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I have a dialog class that is inheriting a pyside-uic-generated python class but my problem is that it cannot be extended my adding another base class.

import sys
from PySide import QtGui
from mi_ui import Ui_Dialog

class Worker(object):
    def __init__(self):
        super(Worker, self).__init__()
        self.data = 1

class MainDialog(QtGui.QDialog, Ui_Dialog, Worker):
    def __init__(self):
        super(MainDialog, self).__init__()
        self.setupUi(self)

if __name__ == '__main__':
    app = QtGui.QApplication(sys.argv)
    dlg = MainDialog()
    print dlg.data
    dlg.show()

    sys.exit(app.exec_())

When I try to extend MainDialog with Worker, super does not call the Worker's __init__ and the print dlg.data fails because "AttributeError: 'MainDialog' object has no attribute 'data'"

My only work around seems to ignore super and invoke each __init__ manually.

QtGui.QDialog.__init__(self)
Worker.__init__(self)

Is this my only solution?

This is for Python 2.7.

  • As far as my experience is concerned, super() does not work with the PySide wrappers to Qt, and I do not believe that PyQt is any different here. So calling the __init__s manually may be your only way. Just make sure to avoid (or work around) diamond-shaped inheritances. – quazgar Jun 5 '14 at 8:54
1

Multiple inheritance is tricky in python. The classes that you are inheriting from cannot have any conflicts if you want it to work perfectly. In most cases multiple inheritance with pyside does cause a conflict because everything inherits QObject giving identical variables and methods. Python doesn't know which one to inherit. The painting is another area for conflict. The other thing to consider is the order of the inheritance. I believe that python tries inheritance and init from left to right. So if you only want the init method for the QtGui.QDialog and the Worker (Ui_Dialog will probably conflict) then you might want to try.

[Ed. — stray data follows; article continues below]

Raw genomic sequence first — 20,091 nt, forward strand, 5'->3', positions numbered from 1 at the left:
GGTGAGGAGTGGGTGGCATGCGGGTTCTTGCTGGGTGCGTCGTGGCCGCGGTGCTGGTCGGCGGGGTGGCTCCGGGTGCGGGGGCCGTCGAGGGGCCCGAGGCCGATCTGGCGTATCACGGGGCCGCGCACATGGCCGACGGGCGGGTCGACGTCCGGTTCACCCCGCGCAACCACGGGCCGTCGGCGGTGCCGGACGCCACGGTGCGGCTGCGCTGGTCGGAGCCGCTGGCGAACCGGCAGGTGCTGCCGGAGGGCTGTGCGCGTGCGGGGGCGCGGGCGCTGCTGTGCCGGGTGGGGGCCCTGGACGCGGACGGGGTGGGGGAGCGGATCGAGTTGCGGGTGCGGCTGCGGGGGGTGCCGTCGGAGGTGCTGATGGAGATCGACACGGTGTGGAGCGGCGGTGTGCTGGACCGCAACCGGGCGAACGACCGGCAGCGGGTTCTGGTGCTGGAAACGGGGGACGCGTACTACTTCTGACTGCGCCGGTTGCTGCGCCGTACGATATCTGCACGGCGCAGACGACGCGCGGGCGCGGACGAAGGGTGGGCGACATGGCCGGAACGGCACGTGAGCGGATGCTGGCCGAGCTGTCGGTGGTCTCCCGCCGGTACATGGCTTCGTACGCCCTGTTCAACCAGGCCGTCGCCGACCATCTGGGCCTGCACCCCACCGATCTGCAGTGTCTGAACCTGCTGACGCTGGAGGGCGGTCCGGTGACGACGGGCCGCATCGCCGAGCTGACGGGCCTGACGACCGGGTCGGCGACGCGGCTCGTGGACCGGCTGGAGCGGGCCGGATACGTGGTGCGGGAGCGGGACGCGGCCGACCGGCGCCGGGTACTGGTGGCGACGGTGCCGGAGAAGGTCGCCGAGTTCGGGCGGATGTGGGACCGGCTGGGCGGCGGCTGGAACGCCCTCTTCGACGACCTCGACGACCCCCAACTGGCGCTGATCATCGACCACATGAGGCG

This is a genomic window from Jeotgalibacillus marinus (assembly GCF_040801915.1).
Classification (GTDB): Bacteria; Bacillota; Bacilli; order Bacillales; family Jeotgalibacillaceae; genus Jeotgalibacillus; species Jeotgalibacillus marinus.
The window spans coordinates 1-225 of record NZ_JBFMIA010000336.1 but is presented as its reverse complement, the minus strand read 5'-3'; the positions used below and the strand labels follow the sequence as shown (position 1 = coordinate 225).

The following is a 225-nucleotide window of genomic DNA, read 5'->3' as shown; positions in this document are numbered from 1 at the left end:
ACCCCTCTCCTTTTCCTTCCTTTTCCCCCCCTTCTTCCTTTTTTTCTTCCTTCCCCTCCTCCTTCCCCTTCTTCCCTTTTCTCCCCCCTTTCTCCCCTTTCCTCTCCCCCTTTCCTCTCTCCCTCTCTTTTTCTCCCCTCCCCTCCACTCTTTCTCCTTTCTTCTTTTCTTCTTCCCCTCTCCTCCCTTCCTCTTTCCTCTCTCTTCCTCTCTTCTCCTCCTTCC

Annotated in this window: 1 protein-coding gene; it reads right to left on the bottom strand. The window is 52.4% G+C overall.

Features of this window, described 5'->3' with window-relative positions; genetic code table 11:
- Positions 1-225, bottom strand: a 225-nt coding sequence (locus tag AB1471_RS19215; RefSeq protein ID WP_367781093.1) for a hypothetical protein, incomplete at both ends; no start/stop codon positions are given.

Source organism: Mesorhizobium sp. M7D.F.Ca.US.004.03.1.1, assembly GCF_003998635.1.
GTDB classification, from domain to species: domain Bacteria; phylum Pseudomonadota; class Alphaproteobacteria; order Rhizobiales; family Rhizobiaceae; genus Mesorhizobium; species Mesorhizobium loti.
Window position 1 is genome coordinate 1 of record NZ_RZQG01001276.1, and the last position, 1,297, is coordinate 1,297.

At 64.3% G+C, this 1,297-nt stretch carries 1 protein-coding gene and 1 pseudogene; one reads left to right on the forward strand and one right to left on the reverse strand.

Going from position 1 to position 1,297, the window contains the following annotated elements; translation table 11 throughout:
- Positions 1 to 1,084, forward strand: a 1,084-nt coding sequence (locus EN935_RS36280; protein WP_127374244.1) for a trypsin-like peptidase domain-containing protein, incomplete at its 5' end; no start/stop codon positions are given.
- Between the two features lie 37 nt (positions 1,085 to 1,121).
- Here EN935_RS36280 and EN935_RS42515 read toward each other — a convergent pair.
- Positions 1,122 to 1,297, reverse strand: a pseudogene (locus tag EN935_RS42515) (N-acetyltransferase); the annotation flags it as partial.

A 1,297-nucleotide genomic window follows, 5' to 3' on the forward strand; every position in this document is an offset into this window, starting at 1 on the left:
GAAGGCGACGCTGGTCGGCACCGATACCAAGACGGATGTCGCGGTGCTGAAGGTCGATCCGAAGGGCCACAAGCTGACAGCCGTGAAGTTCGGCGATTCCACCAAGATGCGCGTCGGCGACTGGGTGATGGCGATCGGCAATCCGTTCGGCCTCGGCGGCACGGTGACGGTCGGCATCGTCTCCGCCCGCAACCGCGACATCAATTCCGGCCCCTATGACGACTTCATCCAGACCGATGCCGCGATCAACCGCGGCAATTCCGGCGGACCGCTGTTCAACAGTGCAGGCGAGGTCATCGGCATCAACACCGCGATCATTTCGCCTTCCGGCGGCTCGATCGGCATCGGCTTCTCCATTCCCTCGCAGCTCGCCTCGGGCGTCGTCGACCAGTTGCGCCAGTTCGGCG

class MainDialog(QtGui.QDialog, Worker, Ui_Dialog):

In python 3 you can call the super method a little differently.

class MainDialog(QtGui.QDialog, Worker, Ui_Dialog):
    super().__init__()

I believe that the way you are calling the init for 2.7 is the correct way of doing things. Questions similar to this are all over the place. It is a common problem known as the Diamond problem. Python super method and calling alternatives may explain things a little more.

  • But note that super() only works as announced if the ancestor(s) implement their constructors appropriately (such as accepting **keywords and forwarding it to the next super()). This does not seem to be the case for the PySide wrappers of the Qt classes. – quazgar Jun 5 '14 at 8:50
1

Make Worker the first base-class:

class MainDialog(Worker, QtGui.QDialog, Ui_Dialog)

This will still result in MainDialog.__init__ being called first, then Worker.__init__ (which can see if you add some print statements). But you will still be able to access the data attribute from inside the MainDialog.__init__.

The Ui_Dialog class doesn't really figure in any of this, because it is just an ordinary python class inheriting from object and doesn't ever call super. So it can go anywhere you like in the base-class order.

Obviously, if you do things this way, you will have to take care not to clobber any methods from the other base-classes in the Worker class - but you already had this "problem" anyway (just in a different order).

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